During the short-lived media celebrity of the recent "blood moon," I spent some Internet time bringing myself up to speed on the phenomenon—as I suspect many others did. My interest as a lexicographer was to investigate why this celestial event is called a blood moon; thinking in the literal way that I do, and knowing the color of blood, I was perplexed at the disconnect. Blood, of course, is red—deep, vivid, saturated red—and the moon was not. It achieved a kind of Marsy orange, but it was not red.
I found that like many other fossilized expressions, blood moon is inspired by the Bible. Three different verses in the Bible (Joel 2:31, Acts 2:20, Revelation 6:12) mention the moon becoming "as blood" or turning "into blood" and it was a short and intuitive step from there for English speakers to move the modifier to the preferred place before the noun. So props to Biblical authors for coining a metaphor that has persisted for centuries. They had a gift for colorful turns of phrase, and they recognized, as we still do today, that the mention of blood is a surefire way to get people's attention. The Bible is in fact a tome spattered with blood. The figurative and startling mentions of it are at least as frequent as the mundane ones. Consult your Bible if you want to learn about rivers of blood, blood sprinkled on altars, blood smeared on doorjambs, the blood of lambs, goats, swine, and bullocks, and of course bloodshed—lots of it. The first five books of the Old Testament have well over a hundred mentions of blood, many of them icky.
The endurance of blood in figurative expressions that do not seem like a perfect fit for it is probably due to the nature of blood itself: it's a substance vital to the life of all vertebrates, yet typically visible only in traumatic or unusual circumstances. And then of course there is the color—vivid red. Blood red. The true color of it is often startling and moviegoers in the early days of color film were deemed to be too sensitive for it: stage blood, also called theatrical blood, rarely had the color or look of the real thing. Here's a scene from the 1963 schlock horror film "Blood Feast," in which the stabbing victim's blood looks comfortingly more like red enamel paint than anything that would issue from living tissue.
The want of verisimilitude notwithstanding, many are startled and squeamish at the sight of blood, real or fake, and visual representations of it leave an impression. Likewise, blood is a word that can turn a conversation. When we hear the word, we advert to it. The Pantone system of color matching has over 100 shades that include ‘red' in the name but none of them is called blood red, perhaps for reasons of delicacy.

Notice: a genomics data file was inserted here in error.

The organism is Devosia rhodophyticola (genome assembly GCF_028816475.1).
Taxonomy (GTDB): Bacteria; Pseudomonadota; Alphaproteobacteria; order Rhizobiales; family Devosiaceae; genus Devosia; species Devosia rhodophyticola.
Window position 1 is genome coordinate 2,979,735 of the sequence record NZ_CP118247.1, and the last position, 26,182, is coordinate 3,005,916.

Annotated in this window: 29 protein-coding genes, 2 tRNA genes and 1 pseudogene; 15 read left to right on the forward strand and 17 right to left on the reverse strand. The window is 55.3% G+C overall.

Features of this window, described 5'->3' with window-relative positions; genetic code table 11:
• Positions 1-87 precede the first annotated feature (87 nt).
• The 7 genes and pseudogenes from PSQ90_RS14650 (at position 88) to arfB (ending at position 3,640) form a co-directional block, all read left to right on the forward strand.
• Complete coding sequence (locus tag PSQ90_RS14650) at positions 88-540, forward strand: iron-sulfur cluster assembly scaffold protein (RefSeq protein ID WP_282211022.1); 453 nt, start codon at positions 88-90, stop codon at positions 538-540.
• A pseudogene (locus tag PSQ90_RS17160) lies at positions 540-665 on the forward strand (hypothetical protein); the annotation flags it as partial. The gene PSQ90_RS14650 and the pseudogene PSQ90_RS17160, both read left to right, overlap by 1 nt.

In modern English, the majority of uses of blood are literal insofar as they are surrounded by verbs that typically accompany other liquids (such as spill, flow, splatter), but there are also frequent uses where metaphoric meanings are central (boil, shed, taste, curdle). The idea of blood as being elemental and central to human life is evident from the earliest English, perhaps informed by already extant ideas about it, such as Hippocrates' classification of human types according to the influence on personality of four bodily fluids, including blood.
Flesh and blood, a term in use before the 12th century, originally denoted humanity and human nature and was extended later to stand for bodily form. With a possessive adjective, and starting in the 14th century, one's (own) flesh and blood came to mean one's relatives—or, as we still now say, blood relatives, those who share common, and usually fairly recent, ancestry. Interestingly, consanguinity is attested in English around the same time. It is derived from Latin, denotes descent from a common ancestor, and is made from roots that mean "together" and "blood". Do languages arrive at this notion independently, or do they borrow from each other? However it arose, the metaphor "blood is relation" is firmly fixed in English, as pointed out in sense 5 of blood in the OED (first attestations in the early 14th century):